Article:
You will require something to glue your blank on to, for this cut a disc of any wood about 100mm diameter and fix this to the lathe, it could be with a screw chuck, or a face plate and screws, or if your chuck will allow, straight into the chuck, (my preferred method). You will need to true up the disc in both directions, ie. edge and face, once you have done this put a series of grooves in the face, about 3mm deep and 5mm apart, I have provided a picture of my own set up, see below.
To make a mushroom , follow the steps below.
How to make a Mushroom
The backing disc held in the chuck, trued and grooved, ready to accept the blank.
The prepared blank, ie. wax removed from one end ready for the glue.
The blank is Elm.
Hot melt glue applied to one end, be generous with this.
The blank now positioned on the backing disc, bring up the tail stock for support, apply some slight pressure and lock off, the blank will be ready to turn as soon as the glue cools.
Start to turn the head first, working from the tail stock end back to the centre of your blank, always with the grain, ie. downhill, or from thick to thin, use a spindle gouge, leave a small pip at the tail stock end, as shown.
Now that the head has been roughly shaped, it’s time to determine the base of your mushroom.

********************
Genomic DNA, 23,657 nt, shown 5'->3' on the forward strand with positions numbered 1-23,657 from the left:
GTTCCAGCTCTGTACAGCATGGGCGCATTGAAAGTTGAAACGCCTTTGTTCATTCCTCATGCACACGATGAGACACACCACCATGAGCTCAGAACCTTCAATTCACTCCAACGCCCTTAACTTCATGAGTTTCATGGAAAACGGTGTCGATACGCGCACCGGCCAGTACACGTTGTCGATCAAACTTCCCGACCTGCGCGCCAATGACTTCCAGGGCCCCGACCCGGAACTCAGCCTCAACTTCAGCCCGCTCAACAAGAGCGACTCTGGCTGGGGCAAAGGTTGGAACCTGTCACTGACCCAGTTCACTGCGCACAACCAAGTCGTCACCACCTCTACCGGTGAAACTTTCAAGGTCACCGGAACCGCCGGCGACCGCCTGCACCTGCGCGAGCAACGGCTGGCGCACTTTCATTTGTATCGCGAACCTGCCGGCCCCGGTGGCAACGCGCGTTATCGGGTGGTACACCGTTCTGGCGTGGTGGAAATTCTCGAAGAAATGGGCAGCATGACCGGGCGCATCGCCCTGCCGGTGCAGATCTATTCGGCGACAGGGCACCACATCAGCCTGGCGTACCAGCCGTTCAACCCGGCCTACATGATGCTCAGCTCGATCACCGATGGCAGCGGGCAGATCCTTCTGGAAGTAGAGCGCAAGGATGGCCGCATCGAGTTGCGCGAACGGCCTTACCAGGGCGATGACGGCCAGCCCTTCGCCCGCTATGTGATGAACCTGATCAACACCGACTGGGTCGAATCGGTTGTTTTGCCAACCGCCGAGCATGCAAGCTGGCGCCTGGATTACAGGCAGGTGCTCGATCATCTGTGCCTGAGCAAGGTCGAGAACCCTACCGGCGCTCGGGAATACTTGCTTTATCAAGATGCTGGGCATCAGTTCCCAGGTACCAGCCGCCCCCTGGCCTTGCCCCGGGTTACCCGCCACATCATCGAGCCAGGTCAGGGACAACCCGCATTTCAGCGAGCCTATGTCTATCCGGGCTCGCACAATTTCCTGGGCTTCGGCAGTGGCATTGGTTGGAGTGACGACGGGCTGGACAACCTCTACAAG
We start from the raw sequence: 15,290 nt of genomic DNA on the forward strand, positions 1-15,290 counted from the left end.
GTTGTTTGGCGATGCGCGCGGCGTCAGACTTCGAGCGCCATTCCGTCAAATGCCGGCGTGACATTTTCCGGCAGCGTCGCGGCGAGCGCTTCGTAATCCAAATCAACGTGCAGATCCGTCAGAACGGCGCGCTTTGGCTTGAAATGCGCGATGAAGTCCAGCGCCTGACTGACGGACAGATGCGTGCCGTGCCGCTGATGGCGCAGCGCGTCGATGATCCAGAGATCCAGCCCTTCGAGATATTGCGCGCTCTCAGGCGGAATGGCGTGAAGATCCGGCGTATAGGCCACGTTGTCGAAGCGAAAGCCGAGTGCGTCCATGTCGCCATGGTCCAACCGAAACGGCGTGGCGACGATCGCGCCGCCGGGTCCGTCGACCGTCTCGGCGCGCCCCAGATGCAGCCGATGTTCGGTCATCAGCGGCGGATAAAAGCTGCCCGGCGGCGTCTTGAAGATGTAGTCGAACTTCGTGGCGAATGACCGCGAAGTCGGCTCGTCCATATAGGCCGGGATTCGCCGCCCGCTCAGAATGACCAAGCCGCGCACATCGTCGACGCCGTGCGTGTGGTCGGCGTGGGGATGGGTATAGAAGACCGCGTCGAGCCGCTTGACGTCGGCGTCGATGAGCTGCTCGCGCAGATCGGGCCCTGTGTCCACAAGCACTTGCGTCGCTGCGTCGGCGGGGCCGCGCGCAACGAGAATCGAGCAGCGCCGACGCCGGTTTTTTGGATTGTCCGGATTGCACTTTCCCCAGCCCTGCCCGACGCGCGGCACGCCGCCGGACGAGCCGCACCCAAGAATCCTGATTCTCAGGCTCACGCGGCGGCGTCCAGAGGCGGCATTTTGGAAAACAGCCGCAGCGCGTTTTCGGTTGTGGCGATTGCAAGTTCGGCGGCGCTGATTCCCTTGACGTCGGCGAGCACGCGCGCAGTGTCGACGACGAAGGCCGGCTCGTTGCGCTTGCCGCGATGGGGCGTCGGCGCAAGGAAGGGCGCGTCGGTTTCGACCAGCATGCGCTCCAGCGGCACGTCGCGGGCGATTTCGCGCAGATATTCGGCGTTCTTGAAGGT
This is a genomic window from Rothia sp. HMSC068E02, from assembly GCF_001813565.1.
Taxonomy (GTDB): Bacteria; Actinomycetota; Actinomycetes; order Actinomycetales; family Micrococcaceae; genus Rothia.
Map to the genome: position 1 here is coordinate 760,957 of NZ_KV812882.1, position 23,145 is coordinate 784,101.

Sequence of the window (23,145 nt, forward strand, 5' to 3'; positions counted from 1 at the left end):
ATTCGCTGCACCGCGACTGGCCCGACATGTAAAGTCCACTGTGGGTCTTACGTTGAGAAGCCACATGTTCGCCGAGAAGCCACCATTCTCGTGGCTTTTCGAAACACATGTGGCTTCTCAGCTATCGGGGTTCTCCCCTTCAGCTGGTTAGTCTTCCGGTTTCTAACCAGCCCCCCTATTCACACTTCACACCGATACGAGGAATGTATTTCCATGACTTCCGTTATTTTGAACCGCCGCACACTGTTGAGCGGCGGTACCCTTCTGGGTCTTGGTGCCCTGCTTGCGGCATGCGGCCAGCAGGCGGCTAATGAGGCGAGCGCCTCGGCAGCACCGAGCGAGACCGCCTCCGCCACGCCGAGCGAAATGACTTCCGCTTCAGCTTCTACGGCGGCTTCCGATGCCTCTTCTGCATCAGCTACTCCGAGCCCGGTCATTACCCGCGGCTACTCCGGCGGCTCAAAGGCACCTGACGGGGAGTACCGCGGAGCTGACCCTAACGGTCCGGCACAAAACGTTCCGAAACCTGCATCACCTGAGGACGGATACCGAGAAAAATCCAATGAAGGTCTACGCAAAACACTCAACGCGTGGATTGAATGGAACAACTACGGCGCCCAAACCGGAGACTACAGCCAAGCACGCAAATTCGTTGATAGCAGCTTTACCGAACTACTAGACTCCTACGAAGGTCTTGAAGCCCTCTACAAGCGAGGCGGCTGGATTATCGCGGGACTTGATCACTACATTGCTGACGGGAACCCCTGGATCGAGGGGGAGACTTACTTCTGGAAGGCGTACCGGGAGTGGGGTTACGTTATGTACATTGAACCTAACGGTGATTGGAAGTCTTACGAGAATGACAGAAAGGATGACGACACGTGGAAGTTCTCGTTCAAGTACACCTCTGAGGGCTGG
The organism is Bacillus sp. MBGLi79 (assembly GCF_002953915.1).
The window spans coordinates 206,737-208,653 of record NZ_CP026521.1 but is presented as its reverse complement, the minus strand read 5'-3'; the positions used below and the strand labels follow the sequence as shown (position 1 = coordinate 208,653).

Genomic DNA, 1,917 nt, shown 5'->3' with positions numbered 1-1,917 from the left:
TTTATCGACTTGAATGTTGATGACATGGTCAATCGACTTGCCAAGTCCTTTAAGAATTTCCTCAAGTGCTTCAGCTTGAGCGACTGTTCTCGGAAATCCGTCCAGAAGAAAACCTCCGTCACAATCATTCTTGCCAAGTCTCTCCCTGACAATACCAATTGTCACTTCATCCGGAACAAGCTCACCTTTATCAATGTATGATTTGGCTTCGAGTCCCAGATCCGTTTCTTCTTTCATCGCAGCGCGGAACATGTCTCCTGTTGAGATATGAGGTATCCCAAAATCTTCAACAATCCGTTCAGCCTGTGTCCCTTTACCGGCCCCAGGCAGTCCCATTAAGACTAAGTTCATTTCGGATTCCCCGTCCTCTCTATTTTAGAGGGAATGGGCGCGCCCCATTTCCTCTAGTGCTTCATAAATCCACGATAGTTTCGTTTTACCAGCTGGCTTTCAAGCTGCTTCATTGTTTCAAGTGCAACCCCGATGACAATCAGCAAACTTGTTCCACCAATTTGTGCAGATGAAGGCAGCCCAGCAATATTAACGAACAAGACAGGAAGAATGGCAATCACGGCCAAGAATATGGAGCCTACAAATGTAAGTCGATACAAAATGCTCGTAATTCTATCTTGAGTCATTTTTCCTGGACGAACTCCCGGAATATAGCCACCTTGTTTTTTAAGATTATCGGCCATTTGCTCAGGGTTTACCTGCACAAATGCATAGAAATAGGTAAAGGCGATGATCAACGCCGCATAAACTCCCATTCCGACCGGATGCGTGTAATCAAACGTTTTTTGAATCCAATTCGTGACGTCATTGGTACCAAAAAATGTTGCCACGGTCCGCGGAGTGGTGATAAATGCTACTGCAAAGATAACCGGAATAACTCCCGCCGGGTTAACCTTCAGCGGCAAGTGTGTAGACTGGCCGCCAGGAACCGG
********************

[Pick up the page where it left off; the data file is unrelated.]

Put a cut into the base just above the glue line
leaving about 3mm of material on the base plate, use a parting tool for this and go in about half way.
The stem of your mushroom should now be formed, use a spindle gouge, start near the bottom and work towards the head, cutting with the grain, ie. downhill or from thick to thin, at this stage, leave quite a wide band of bark at the base of the head.
Under cut the head as shown, to do this turn your tool rest in towards the stem and using a sharp parting tool make a series of shallow cut to create the under cut, working from the centre out, be very careful near the outside edge, if anything goes wrong it’s likely to be here, that’s why the bark of the base of the head was left rather wide, should a mistake take place there is enough material left to rectify the situation.
The shaft needs to be blended into the undercut head, to do this use a spindle gouge and working downhill, ie, thick to thin, take a series of very light cuts from the base of your mushroom up to the point just below the slope of the undercut. You may need to bring a light cut back down the undercut slope in order to fully marry up the two cuts, as shown above, to do this a small spindle gouge turned well over onto it’s side, should do the job.
Once you are happy with the stem and the undercut, it’s time to rework the head. You will see from the two pictures above this one that the width of the bark left on is considerably more. Re-work the head until you get it to a profile you consider complete, except for removing the pip at the tail stock end, use a spindle gouge for this purpose. Some of the sanding can be carried out with the pip still there if you feel you want the added support, otherwise it’s time to remove the pip, again using a spindle gouge.